NASA is "taking the first steps" on the path to space mining as asteroids are "an extraordinary source of minerals." For example, Titan, Saturn's largest moon, has the largest source of hydrocarbons in the solar system, according to the director of the space agency's Science Program, Adriana Ocampo.
The planetary geologist affirmed that exploring "is something innate of the human being", and that this need to always go further has led the species, today, to "be able to leave our cradle, planet Earth, to truly be a interplanetary species that can go beyond the Moon ”.
“We can go to the red planet, Mars, and we have within the program that I manage –which is called New Frontiers– New Horizons, the mission that went to Pluto; Juno, who went to Jupiter; and Osiris Rex (launched in September 2016), which is very interesting ”, the researcher listed.
"And the asteroid mining sector watches very closely, because (Osiris Rex) is going to Bennu (about 500 meters in diameter) to collect a sample and return to Earth in 2023," he continued.
"So, we are taking the first steps and the human being is always looking for a way to make it viable, and eventually commercialize what is potentially in the future: that it will be possible to do space mining, asteroids", predicted the scientist.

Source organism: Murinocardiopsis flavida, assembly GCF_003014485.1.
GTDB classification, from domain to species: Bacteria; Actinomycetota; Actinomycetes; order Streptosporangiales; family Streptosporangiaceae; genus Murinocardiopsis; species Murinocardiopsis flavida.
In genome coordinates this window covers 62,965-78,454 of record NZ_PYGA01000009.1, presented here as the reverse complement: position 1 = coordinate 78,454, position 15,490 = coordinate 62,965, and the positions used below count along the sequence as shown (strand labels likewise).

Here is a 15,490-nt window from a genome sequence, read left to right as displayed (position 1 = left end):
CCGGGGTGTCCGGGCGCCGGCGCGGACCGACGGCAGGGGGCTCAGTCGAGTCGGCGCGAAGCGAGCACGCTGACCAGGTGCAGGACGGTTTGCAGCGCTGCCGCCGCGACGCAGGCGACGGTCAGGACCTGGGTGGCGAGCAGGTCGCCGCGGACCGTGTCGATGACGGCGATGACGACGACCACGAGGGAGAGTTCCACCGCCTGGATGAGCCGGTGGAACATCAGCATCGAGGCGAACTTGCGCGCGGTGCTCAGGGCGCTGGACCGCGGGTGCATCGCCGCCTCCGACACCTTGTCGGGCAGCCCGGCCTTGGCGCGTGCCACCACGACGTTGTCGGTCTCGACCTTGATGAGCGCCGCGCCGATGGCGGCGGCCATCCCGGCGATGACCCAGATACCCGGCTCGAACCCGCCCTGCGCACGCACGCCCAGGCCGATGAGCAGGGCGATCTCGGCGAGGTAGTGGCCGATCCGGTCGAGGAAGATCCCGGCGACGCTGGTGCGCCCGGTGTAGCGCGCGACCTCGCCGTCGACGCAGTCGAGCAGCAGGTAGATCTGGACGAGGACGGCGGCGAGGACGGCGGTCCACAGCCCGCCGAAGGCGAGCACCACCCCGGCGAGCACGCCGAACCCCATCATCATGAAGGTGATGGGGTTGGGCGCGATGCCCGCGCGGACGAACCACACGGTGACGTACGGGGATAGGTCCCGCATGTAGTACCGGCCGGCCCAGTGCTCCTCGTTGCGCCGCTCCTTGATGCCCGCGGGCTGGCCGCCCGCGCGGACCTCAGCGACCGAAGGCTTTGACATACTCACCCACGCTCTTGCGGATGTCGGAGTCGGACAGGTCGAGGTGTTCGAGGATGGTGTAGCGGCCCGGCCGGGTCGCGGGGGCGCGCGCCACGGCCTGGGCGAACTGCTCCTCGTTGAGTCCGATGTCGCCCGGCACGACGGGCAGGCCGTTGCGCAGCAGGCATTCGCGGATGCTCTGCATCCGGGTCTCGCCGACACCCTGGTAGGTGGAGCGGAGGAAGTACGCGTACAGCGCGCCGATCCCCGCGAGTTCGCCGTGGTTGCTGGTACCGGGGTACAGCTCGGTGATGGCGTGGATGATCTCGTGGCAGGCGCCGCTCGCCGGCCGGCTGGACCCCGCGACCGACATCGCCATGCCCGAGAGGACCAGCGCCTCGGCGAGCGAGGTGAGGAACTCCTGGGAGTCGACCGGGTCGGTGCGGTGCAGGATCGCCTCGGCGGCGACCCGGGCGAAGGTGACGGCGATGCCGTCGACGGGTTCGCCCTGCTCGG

Ocampo argued that “asteroids are extraordinary, they are an incredible source of minerals. And not only asteroids: Saturn's largest moon, Titan, has the largest source in the entire solar system that we have discovered so far of hydrocarbons, "he continued, exclaiming:" It's incredible, isn't it? Petroleum. We do not know if it is of biological origin, but we want to continue investigating, although not so far, and there are ways to create it without it being biological, "said Ocampo.
Along these lines, the scientist stated, for example, that "Europa, one of Jupiter's moons, has 100 times more water than our planet, and it is an element that is going to be increasingly important."
As he assured, all these efforts have the support of the private sector, a point that NASA wants to deepen even more.
"We want there to be more cooperation from the private sector in space exploration, even many of them are being supported not only technically, in every aspect," he said, and gave the examples of the companies SpaceX and Blue Origin.
The latter was founded in 2000 by Jeff Bezos, also founder of Amazon and owner of the American newspaper The Washington Post, for aerospace transport with suborbital and orbital flights, and reusable rockets with controlled descent.
Meanwhile, SpaceX was created by entrepreneur Elon Musk, also the founder of the electric car factory Tesla Motors.
"SpaceX has accelerated the date to ship (the reusable spacecraft)‘ Dragon ’, and we are advising them technically and financially a lot so that they are successful," Ocampo said.
The interest of the space agency for these private companies arose after reaching the conclusion that the shuttle fleet had fulfilled its function, and needed to develop "a more powerful system to be able to travel to interplanetary systems," explained the scientist.
"In the same effort, NASA always wants to be making cutting edge technologies and not having to do such repetitive mechanisms, that the private sector can learn very well how to do them and thus amplify opportunities," he added.